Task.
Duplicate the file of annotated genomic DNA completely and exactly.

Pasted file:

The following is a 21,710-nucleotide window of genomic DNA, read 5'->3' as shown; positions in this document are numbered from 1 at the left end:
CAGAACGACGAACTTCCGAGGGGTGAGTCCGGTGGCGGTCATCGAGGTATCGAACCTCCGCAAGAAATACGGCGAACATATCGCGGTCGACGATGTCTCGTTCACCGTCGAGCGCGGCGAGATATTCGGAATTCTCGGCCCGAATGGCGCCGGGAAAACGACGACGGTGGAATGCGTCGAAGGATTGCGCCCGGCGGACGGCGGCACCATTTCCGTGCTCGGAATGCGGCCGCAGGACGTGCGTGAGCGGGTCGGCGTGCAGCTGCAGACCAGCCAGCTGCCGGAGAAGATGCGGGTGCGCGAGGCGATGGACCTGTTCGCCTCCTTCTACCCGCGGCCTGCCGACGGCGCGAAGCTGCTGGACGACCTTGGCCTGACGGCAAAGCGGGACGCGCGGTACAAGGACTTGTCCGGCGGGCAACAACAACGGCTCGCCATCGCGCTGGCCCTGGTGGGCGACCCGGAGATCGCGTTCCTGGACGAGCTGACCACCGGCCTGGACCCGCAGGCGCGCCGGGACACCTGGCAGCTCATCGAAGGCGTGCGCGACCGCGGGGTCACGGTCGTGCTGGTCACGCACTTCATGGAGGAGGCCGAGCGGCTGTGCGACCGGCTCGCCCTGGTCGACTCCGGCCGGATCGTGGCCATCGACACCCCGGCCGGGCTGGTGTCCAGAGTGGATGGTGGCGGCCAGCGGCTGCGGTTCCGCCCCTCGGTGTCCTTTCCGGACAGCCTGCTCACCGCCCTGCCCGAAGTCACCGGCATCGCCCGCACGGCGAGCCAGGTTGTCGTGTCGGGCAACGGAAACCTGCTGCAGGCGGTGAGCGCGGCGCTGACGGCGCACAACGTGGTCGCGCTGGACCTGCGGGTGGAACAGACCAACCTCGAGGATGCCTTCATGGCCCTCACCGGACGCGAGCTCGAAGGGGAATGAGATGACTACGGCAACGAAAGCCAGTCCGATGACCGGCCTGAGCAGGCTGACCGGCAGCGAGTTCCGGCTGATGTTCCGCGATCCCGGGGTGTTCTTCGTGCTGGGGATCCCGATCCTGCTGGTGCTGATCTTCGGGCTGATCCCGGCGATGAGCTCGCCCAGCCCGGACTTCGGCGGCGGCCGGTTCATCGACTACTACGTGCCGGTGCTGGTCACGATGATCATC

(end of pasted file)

The following is a 21,710-nucleotide window of genomic DNA, read 5'->3' as shown; positions in this document are numbered from 1 at the left end:
CAGAACGACGAACTTCCGAGGGGTGAGTCCGGTGGCGGTCATCGAGGTATCGAACCTCCGCAAGAAATACGGCGAACATATCGCGGTCGACGATGTCTCGTTCACCGTCGAGCGCGGCGAGATATTCGGAATTCTCGGCCCGAATGGCGCCGGGAAAACGACGACGGTGGAATGCGTCGAAGGATTGCGCCCGGCGGACGGCGGCACCATTTCCGTGCTCGGAATGCGGCCGCAGGACGTGCGTGAGCGGGTCGGCGTGCAGCTGCAGACCAGCCAGCTGCCGGAGAAGATGCGGGTGCGCGAGGCGATGGACCTGTTCGCCTCCTTCTACCCGCGGCCTGCCGACGGCGCGAAGCTGCTGGACGACCTTGGCCTGACGGCAAAGCGGGACGCGCGGTACAAGGACTTGTCCGGCGGGCAACAACAACGGCTCGCCATCGCGCTGGCCCTGGTGGGCGACCCGGAGATCGCGTTCCTGGACGAGCTGACCACCGGCCTGGACCCGCAGGCGCGCCGGGACACCTGGCAGCTCATCGAAGGCGTGCGCGACCGCGGGGTCACGGTCGTGCTGGTCACGCACTTCATGGAGGAGGCCGAGCGGCTGTGCGACCGGCTCGCCCTGGTCGACTCCGGCCGGATCGTGGCCATCGACACCCCGGCCGGGCTGGTGTCCAGAGTGGATGGTGGCGGCCAGCGGCTGCGGTTCCGCCCCTCGGTGTCCTTTCCGGACAGCCTGCTCACCGCCCTGCCCGAAGTCACCGGCATCGCCCGCACGGCGAGCCAGGTTGTCGTGTCGGGCAACGGAAACCTGCTGCAGGCGGTGAGCGCGGCGCTGACGGCGCACAACGTGGTCGCGCTGGACCTGCGGGTGGAACAGACCAACCTCGAGGATGCCTTCATGGCCCTCACCGGACGCGAGCTCGAAGGGGAATGAGATGACTACGGCAACGAAAGCCAGTCCGATGACCGGCCTGAGCAGGCTGACCGGCAGCGAGTTCCGGCTGATGTTCCGCGATCCCGGGGTGTTCTTCGTGCTGGGGATCCCGATCCTGCTGGTGCTGATCTTCGGGCTGATCCCGGCGATGAGCTCGCCCAGCCCGGACTTCGGCGGCGGCCGGTTCATCGACTACTACGTGCCGGTGCTGGTCACGATGATCATC